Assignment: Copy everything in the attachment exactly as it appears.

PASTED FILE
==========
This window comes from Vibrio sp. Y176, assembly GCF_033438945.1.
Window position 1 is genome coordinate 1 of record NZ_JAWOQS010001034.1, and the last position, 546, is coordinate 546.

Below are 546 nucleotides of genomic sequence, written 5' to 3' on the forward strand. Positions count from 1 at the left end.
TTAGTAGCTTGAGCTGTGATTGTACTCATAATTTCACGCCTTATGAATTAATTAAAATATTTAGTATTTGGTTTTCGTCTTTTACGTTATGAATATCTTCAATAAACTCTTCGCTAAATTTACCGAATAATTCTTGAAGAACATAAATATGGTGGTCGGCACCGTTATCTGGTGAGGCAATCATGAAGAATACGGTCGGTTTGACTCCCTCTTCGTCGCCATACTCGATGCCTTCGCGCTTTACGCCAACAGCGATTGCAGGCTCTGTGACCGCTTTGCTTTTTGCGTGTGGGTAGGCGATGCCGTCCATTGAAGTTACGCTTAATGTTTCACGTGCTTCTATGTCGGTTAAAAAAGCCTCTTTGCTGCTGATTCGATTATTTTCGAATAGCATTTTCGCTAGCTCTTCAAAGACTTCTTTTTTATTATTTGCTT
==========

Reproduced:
This window comes from Vibrio sp. Y176, assembly GCF_033438945.1.
Window position 1 is genome coordinate 1 of record NZ_JAWOQS010001034.1, and the last position, 546, is coordinate 546.

Below are 546 nucleotides of genomic sequence, written 5' to 3' on the forward strand. Positions count from 1 at the left end.
TTAGTAGCTTGAGCTGTGATTGTACTCATAATTTCACGCCTTATGAATTAATTAAAATATTTAGTATTTGGTTTTCGTCTTTTACGTTATGAATATCTTCAATAAACTCTTCGCTAAATTTACCGAATAATTCTTGAAGAACATAAATATGGTGGTCGGCACCGTTATCTGGTGAGGCAATCATGAAGAATACGGTCGGTTTGACTCCCTCTTCGTCGCCATACTCGATGCCTTCGCGCTTTACGCCAACAGCGATTGCAGGCTCTGTGACCGCTTTGCTTTTTGCGTGTGGGTAGGCGATGCCGTCCATTGAAGTTACGCTTAATGTTTCACGTGCTTCTATGTCGGTTAAAAAAGCCTCTTTGCTGCTGATTCGATTATTTTCGAATAGCATTTTCGCTAGCTCTTCAAAGACTTCTTTTTTATTATTTGCTT